I've listened to this book audiobook mainly because I wanted to understand how anyone could seriously deny this terrible phase of human history. As a German citizen you hear about verdicts regarding this topic every now and then, and I never could comprehend why people would be in denial of this. Only a while back a nearly ninety year old woman (Ursula Haverbeck) was sentenced to prison, because she publicly denied that Auschwitz was a extermination camp.
As someone interested in the history of the Third Reich, the historic evidence for this being true is so overwhelming that I can't even begin to imagine how you can have doubts about it. I also don*t see how you could profit from such a thesis, since only lunatics will buy into this and are willing to spend money on it. But apparently I'm wrong, since there seem to be more than enough people in denial of history, who are willing to spread lies for some political reasons.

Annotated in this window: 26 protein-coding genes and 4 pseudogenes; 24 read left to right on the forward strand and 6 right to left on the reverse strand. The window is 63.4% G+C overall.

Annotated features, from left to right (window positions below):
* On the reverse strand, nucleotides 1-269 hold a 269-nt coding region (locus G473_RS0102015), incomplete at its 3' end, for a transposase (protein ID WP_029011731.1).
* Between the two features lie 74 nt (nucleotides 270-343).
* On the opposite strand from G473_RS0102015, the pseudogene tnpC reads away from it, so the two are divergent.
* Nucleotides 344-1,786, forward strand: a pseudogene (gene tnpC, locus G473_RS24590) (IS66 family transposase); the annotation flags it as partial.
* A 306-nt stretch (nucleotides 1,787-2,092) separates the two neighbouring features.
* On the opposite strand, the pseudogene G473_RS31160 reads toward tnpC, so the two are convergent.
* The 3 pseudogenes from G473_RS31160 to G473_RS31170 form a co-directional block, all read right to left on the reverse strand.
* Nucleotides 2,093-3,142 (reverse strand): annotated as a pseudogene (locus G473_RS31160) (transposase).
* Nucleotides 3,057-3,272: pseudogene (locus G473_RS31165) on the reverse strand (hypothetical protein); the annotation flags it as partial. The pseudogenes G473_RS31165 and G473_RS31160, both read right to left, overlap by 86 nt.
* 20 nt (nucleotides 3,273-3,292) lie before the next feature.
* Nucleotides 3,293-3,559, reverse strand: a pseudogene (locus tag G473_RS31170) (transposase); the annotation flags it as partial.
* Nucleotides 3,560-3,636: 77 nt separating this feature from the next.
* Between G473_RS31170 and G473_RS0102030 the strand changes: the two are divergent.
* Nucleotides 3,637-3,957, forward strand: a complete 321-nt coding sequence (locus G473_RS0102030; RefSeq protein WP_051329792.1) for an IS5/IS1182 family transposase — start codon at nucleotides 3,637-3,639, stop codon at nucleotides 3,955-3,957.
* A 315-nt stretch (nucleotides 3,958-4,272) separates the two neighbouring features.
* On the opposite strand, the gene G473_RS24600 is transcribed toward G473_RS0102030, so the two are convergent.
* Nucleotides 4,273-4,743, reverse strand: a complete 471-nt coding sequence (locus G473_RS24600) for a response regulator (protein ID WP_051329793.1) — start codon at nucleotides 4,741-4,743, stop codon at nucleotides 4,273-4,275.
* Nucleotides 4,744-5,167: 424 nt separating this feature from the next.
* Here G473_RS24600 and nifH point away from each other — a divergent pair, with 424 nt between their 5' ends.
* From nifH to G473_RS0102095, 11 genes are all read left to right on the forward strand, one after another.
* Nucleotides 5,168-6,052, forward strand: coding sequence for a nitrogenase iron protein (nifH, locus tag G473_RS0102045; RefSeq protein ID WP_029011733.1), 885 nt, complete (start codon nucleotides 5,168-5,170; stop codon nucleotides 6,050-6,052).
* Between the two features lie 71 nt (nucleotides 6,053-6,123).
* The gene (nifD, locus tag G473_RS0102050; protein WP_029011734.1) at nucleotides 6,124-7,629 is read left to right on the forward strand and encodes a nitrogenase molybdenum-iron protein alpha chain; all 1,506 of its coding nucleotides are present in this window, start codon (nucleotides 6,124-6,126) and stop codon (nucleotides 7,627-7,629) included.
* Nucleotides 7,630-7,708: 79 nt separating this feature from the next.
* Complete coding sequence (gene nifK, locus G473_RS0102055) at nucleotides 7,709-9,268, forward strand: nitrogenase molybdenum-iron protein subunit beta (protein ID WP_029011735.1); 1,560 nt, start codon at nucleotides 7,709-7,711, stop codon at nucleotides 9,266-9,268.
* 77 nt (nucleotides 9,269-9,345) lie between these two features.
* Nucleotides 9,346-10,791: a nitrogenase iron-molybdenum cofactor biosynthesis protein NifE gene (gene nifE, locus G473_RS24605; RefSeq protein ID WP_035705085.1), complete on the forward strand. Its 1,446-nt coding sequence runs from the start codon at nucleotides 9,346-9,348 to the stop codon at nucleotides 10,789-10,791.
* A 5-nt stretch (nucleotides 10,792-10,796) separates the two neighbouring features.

On the other hand I never understood why it is punishable law (at least in Germany and apparently also in many other countries) to deny the Holocaust. Yes it was an unprecedented act of systematic mass murdering, but you cannot enforce people to accept that by law. I certainly don't want to be disrespectful and/or endorse anti-Semitism, but people are allowed to believe complete bullshit all day long (including all sorts of world conspiracies, faked moon landings, UFOs & obductions by aliens, creationists, earth flatters, etc.), but if it comes to a particular episode of history, then you enforce the truth it by law. Seems odd to me and it is obvious that this does not work.
By the way: This book is not only about Nazi Germany. The last chapter also contains some references to the massacre of Nanking, which is another bad episode of human history, where Japanese soldiers murdered and raped thousands and thousands of Chinese citizens. Interestingly enough, this episode isn't talked as much about as the Third Reich and at least I can't remember to been taught about it in school (although I knew about it beforehand).
All in all, this book is good. It is well structured and you hear some insights of why people believe such things. It contains good arguments why we know that the Holocaust did actually happen, so if you want to argue the case, you'll find some material here.